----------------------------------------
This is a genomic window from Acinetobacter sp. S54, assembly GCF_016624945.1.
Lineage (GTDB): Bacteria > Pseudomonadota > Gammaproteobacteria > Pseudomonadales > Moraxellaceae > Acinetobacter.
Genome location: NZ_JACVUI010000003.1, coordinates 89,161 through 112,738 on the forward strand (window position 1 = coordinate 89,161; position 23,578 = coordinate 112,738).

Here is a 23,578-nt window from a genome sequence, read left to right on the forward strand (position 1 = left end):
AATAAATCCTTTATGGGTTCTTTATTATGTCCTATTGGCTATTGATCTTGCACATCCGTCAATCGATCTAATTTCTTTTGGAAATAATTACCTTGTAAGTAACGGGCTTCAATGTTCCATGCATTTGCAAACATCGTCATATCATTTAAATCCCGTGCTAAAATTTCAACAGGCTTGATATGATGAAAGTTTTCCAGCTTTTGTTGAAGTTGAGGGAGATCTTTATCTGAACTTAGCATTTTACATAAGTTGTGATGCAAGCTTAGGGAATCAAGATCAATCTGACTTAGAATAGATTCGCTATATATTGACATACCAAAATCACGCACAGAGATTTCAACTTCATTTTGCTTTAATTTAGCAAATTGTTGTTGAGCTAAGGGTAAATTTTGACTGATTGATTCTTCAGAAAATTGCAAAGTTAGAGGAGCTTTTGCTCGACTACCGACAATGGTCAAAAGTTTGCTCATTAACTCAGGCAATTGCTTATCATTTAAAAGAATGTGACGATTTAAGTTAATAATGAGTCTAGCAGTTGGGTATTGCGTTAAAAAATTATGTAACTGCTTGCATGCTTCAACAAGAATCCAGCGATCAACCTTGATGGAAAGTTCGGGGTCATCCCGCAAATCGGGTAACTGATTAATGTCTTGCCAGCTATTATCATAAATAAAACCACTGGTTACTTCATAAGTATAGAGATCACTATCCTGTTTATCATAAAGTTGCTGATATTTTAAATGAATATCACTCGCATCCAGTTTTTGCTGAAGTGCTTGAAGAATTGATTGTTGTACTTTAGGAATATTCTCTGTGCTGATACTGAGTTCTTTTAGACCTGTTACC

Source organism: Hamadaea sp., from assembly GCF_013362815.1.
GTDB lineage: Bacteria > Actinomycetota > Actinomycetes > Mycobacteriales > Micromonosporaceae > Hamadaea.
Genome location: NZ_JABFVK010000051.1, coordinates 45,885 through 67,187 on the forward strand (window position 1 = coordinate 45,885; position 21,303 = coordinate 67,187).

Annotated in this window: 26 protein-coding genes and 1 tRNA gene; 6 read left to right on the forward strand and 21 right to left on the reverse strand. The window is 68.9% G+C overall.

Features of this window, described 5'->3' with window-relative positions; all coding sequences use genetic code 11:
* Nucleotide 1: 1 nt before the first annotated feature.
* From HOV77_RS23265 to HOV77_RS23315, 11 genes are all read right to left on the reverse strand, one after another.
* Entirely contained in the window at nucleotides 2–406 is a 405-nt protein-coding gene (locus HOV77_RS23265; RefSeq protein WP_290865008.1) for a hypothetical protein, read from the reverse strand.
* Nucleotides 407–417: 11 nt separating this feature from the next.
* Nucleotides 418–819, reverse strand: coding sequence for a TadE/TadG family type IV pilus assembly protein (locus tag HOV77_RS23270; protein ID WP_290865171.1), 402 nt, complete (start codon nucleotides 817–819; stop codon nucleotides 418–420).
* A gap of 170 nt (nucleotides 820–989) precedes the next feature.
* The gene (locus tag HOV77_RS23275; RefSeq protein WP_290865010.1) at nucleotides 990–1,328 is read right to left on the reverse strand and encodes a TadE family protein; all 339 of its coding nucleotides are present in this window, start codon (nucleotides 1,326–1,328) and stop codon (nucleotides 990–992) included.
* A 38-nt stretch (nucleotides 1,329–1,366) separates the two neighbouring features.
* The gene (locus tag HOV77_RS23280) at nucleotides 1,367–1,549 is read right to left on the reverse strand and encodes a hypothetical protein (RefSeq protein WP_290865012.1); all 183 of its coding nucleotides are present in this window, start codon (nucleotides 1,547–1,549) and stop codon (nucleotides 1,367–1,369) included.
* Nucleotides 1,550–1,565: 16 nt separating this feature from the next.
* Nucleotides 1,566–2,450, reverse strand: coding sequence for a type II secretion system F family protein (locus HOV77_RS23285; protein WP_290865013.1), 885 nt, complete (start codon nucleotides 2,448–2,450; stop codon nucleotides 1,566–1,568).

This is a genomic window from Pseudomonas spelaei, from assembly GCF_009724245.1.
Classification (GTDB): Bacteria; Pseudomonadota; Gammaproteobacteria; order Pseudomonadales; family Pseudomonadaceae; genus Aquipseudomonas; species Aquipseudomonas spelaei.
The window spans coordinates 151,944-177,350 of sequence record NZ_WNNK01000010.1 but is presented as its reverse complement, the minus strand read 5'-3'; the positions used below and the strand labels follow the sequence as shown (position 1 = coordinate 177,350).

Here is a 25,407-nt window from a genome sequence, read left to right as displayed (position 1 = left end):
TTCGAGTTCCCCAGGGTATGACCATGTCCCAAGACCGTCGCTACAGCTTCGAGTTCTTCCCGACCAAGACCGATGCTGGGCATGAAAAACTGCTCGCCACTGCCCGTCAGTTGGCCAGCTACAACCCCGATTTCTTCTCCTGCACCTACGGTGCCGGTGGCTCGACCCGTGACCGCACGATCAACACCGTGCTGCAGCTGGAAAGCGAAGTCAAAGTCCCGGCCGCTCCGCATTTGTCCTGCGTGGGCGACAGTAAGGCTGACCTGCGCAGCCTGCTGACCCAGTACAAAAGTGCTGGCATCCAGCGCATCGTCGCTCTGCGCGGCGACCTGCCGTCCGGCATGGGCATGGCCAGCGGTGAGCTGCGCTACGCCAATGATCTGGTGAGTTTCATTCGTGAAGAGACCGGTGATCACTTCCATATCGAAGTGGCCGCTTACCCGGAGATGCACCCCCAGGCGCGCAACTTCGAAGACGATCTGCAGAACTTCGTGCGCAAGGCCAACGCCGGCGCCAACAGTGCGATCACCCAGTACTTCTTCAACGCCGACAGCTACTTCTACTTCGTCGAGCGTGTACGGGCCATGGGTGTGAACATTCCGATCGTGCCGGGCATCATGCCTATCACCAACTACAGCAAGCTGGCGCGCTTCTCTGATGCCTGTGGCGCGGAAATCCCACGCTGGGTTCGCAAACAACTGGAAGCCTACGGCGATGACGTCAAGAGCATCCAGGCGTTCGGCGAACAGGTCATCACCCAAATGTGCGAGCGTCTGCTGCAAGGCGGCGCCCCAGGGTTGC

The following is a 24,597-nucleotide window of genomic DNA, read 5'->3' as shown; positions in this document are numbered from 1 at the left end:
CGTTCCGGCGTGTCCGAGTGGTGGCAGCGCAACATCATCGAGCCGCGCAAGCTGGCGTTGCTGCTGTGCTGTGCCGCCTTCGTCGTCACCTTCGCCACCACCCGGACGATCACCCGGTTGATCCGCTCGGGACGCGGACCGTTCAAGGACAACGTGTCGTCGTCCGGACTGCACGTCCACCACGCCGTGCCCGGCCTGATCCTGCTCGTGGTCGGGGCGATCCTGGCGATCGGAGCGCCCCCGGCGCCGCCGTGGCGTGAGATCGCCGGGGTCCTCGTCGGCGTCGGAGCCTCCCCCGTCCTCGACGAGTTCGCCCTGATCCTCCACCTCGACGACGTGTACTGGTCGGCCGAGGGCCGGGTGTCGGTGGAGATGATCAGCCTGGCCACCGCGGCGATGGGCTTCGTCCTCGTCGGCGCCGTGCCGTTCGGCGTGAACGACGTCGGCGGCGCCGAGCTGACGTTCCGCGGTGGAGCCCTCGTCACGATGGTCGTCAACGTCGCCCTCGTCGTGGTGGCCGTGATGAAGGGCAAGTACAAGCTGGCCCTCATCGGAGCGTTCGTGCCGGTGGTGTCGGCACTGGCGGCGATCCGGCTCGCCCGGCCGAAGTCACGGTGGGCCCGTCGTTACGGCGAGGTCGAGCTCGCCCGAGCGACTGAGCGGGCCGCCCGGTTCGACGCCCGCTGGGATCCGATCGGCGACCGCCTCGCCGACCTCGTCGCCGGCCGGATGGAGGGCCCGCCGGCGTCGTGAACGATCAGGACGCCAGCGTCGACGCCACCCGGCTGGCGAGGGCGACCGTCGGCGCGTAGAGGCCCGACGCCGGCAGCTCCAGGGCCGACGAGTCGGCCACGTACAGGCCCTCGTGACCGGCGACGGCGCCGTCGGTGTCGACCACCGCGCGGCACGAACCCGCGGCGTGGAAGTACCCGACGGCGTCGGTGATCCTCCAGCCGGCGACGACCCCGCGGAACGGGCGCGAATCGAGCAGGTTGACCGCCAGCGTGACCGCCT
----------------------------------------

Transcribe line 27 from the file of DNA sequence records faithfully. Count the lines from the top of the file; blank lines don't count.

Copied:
The following is a 24,597-nucleotide window of genomic DNA, read 5'->3' as shown; positions in this document are numbered from 1 at the left end: